• the Bill specifies what is reasonable for a credit provider to do in making the unsuitability assessment ;
  • the credit provider must give the borrower a copy of the assessment if requested within two business days if requested any time up to 12 months after the contract expires. There is no obligation to provide a copy of the assessment if the credit contract is not entered into or the credit limit is not increased;
  • credit providers must give a person a credit guide , as soon as practicable after it becomes apparent that the credit provider is likely to enter a credit contract with a person who will be the borrower under the contract;
  • the credit provider must give written notice of the outcome of an application for a hardship change within 21 days after receiving the application. If the application is refused, the notice must state the credit provider’s EDR and the applicant's rights under that scheme;
  • The first time a default occurs in payment pursuant to a direct debit authority, the credit provider must give a notice in the prescribed form to the borrower and any guarantor within 10 days of the default occurring;
  • new default notice requirements before a credit provider can enforce a credit contract or a mortgage against a defaulting debtor or mortgagor.

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Posted 6th June 2009 by David Jacobson in legislation

Draft National Consumer Credit Reform package released

Senator Nick Sherry, Minister for Superannuation and Corporate Law, has released the draft National Consumer Credit Reform package for comment on 27 April 2009.

The package consists of drafts of the following: 

  • National Consumer Credit Protection Bill 2009 (the National Credit Code is a Schedule to this Bill)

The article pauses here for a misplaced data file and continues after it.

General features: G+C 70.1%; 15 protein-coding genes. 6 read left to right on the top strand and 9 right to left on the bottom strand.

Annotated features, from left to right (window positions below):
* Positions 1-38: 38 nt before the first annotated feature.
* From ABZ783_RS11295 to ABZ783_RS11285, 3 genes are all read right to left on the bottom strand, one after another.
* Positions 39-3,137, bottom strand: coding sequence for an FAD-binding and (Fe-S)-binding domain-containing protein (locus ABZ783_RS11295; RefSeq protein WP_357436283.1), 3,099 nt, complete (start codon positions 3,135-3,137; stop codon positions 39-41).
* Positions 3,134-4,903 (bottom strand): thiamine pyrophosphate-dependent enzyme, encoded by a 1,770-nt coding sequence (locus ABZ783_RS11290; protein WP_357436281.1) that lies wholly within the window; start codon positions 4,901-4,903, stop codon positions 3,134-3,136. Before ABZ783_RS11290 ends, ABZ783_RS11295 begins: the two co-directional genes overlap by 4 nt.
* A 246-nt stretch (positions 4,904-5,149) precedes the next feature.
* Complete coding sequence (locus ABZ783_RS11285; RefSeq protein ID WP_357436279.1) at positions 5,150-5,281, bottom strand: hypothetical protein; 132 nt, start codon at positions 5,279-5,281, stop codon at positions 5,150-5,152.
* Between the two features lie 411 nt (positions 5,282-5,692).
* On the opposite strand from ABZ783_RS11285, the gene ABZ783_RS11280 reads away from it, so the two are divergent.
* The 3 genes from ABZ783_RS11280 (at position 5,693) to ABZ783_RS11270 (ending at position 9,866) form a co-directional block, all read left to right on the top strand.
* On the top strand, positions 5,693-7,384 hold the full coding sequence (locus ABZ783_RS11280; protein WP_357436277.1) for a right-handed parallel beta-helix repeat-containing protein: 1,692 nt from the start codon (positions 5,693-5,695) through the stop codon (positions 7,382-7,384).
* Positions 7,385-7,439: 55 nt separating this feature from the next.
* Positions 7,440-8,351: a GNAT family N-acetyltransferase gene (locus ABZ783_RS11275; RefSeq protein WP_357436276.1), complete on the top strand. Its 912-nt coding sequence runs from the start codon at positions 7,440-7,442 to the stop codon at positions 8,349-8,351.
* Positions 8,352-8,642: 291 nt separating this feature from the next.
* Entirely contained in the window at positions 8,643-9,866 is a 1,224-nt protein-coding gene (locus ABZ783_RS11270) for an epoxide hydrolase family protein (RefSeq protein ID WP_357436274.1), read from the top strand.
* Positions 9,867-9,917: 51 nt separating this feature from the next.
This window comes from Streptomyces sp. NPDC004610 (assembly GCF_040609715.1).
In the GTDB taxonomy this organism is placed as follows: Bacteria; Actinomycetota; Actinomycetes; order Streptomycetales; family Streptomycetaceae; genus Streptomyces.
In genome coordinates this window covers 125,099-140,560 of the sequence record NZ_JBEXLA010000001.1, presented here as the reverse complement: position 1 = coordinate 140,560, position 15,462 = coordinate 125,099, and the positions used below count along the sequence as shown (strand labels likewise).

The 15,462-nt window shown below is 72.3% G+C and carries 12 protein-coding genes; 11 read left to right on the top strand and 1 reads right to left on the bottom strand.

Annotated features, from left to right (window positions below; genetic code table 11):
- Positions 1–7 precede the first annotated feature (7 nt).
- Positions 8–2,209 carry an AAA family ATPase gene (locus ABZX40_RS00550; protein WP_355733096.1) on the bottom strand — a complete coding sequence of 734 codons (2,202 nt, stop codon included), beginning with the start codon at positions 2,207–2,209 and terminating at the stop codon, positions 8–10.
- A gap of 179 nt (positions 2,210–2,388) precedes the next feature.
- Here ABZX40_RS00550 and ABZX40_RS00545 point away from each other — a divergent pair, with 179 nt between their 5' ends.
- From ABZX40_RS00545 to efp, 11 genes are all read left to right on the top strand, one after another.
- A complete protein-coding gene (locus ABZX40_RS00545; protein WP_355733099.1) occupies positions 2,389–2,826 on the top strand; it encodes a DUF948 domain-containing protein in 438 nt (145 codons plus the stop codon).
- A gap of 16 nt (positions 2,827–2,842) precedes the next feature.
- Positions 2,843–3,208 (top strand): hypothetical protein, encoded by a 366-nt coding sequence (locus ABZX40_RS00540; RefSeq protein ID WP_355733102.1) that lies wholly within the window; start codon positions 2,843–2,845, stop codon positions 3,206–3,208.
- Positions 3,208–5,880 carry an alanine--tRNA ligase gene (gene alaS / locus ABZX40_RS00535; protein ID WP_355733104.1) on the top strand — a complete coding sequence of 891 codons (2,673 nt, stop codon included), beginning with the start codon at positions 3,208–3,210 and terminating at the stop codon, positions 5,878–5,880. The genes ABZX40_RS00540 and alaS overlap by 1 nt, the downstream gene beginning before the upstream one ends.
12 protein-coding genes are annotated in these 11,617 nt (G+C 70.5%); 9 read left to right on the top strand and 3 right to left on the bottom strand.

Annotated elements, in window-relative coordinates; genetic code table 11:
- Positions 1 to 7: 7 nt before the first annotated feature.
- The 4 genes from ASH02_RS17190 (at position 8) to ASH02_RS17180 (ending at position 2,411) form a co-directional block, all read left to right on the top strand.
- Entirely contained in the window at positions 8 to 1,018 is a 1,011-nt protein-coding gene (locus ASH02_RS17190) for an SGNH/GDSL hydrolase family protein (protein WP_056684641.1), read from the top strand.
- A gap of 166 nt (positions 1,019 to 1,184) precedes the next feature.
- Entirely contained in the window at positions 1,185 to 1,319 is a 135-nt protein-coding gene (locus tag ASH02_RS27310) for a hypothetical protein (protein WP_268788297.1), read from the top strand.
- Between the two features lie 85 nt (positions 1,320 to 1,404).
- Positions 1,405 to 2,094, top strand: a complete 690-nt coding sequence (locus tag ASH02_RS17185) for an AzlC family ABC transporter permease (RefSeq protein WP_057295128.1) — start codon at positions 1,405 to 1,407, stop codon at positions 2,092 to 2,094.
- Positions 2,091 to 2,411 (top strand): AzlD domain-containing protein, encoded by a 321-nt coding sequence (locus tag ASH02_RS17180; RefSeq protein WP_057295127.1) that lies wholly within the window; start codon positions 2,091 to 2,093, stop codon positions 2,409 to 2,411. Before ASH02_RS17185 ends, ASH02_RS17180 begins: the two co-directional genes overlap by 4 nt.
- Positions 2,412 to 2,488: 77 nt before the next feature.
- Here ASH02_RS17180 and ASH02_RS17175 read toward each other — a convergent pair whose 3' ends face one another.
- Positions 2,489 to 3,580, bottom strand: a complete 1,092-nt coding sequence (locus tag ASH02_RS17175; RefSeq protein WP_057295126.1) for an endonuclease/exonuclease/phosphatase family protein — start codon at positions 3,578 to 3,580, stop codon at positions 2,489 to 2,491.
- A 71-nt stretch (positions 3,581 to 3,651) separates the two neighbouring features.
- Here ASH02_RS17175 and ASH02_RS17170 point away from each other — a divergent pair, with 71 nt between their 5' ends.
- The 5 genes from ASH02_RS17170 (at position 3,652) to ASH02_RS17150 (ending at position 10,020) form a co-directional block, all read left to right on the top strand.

• National Consumer Credit Protection (Transitional and Consequential Provisions) Bill 2009
  • National Consumer Credit (National Credit Code) Regulations 2009
  • National Consumer Credit Protection (Transitional and Consequential Provisions) Regulations 2009
  • National Consumer Credit (Infringement Notices) Regulations 2009 and
  • draft explanatory material. 

The Bill creates a new national regime for consumer credit including:

  • a new national licensing regime, requiring an Australian Credit Licence
  • a responsible lending obligation
  • a new dispute resolution mechanism for lenders
  • extending protections to investment loans for the first time;
  • amendments to the existing credit code, and
  • an increase of the threshold for mortgage hardship claims to $500,000

Australian Credit License
The Bill creates the Australian Credit License (ACL). After a registration phase commencing on 1 November 2009, coverage of the ACL regime will commence on 1 January, 2010, will be Australia-wide and will include all parts of the credit industry.

The ACL regime will be supervised by the Australian Securities and Investment Commission (ASIC) and will replace existing state regulation.

ASIC will be given the power to cancel or suspend a licence or ban people from engaging in credit activities